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Everyone needs a bit of exercise in their lives to remain physically fit and in the pink of health.
Exercise can prove especially beneficial to people with physical or mental handicaps. It can be important for different reasons, based on a person’s unique needs.
This article covers the various advantages of exercise for people with handicaps, ways to modify exercises for individuals with special needs, and how exercise can change the lives of those with disabilities.
The Importance of Physical Activity
Staying active has a myriad of benefits for your physical and mental health. (1) The benefits of exercise include:
Physical activity increases life span by easing blood flow through the body along with improving heart and respiratory health.
2. Weight loss
Exercising allows you to burn more calories than you consume, which is an essential prerequisite for healthy weight loss. This, in turn, helps you fight obesity, thus reducing the risk of heart disease and type II diabetes. (2)
When you exercise, your heart pumps more blood, which delivers more nutrients and oxygen all over the body. This gives you a shot of energy.
4. Mental health
Exercise is not just good for the body but it is good for the mind too. It helps alleviate anxiety, stress, and depression by activating and quelling the nervous system, which is responsible for the fight-or-flight response. (3)
All of these benefits also apply to individuals with special needs. Moreover, those with disabilities will reap additional benefits, such as the following:
1. Behavioral improvement
Just as exercise can improve mental health, it can also soothe and even prevent emotional outbursts and related behaviors. Calming the nervous system has a number of positive outcomes, especially for people with special needs. (4)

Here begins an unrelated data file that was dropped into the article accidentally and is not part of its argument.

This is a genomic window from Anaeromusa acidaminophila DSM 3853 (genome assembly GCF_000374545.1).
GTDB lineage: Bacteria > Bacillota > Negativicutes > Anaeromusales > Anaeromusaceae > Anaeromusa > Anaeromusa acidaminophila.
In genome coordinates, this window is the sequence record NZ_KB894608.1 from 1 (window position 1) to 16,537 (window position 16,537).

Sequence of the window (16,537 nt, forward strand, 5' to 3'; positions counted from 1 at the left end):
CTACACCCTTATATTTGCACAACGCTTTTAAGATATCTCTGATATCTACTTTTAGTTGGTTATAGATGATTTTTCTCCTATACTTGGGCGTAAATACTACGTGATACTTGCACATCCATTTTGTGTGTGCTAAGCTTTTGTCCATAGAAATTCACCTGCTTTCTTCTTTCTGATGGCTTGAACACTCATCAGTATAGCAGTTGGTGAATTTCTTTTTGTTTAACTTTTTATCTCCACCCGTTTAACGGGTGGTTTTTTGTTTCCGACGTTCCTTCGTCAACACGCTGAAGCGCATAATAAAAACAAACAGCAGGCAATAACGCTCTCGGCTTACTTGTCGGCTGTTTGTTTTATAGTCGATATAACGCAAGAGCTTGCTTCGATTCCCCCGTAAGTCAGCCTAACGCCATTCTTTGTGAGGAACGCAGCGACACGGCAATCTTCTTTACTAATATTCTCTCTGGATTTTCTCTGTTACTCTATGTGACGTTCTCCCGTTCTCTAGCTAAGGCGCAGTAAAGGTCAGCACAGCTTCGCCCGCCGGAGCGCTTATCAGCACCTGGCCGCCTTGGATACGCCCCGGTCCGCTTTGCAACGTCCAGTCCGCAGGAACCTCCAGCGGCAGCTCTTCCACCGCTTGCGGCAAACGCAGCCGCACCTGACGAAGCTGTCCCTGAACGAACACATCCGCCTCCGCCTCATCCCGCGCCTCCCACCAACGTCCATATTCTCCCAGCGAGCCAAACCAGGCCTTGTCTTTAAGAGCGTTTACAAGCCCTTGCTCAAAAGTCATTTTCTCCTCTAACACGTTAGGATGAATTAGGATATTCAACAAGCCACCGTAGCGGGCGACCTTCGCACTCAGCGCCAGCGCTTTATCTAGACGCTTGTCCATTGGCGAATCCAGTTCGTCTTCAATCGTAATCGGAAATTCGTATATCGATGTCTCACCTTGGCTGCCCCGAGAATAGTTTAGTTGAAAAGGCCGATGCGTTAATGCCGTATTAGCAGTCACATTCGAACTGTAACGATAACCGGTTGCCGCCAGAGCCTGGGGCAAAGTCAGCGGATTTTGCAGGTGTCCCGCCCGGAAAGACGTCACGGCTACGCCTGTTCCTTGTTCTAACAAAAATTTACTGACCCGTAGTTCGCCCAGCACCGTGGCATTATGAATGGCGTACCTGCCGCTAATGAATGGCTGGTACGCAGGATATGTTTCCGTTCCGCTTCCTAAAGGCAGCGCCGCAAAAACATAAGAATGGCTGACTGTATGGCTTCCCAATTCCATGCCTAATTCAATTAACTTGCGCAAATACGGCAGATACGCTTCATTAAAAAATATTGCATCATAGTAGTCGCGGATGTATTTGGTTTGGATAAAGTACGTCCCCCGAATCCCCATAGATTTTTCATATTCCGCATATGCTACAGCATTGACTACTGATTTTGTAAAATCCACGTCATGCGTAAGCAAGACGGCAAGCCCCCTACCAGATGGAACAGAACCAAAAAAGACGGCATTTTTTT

People who have disabilities due to an accident or severe injury can improve their range of motion through physical rehabilitation therapy. With rehabilitation, the disability can become unnoticeable or manageable over time. (5)
3. Prevention of muscular atrophy
Individuals who were born with physical disabilities are at risk of developing muscular atrophy. Exercise can prevent this from happening, ensuring a healthy body in more ways than one. (6)
The brain changes all the time but something that makes it more likely to change, chemically, is exercise. Through physical activity, anyone (including, of course, people with special needs) can rewire their brains for healthier makeup.
Customizing Exercise Plans for People With Special Needs
A regular workout program generally includes a cardio segment, a strength-training segment that focuses on one body part, and then a cool down.
People with special needs can complete all of these types of exercises. However, it is important to customize each segment according to their unique skill-set and goals.
1. Adaptability during the skills assessment
The first thing to do is performing a skills assessment test. It is important to understand that the individual may be perfectly capable of performing an exercise, but they just may not understand what you are asking them to do.
2. Modify the exercises
It is important to remember that people with special needs can do cardio, strength training, and more. If the individual is not physically fit to run, give them another cardiovascular exercise to perform, such as dancing.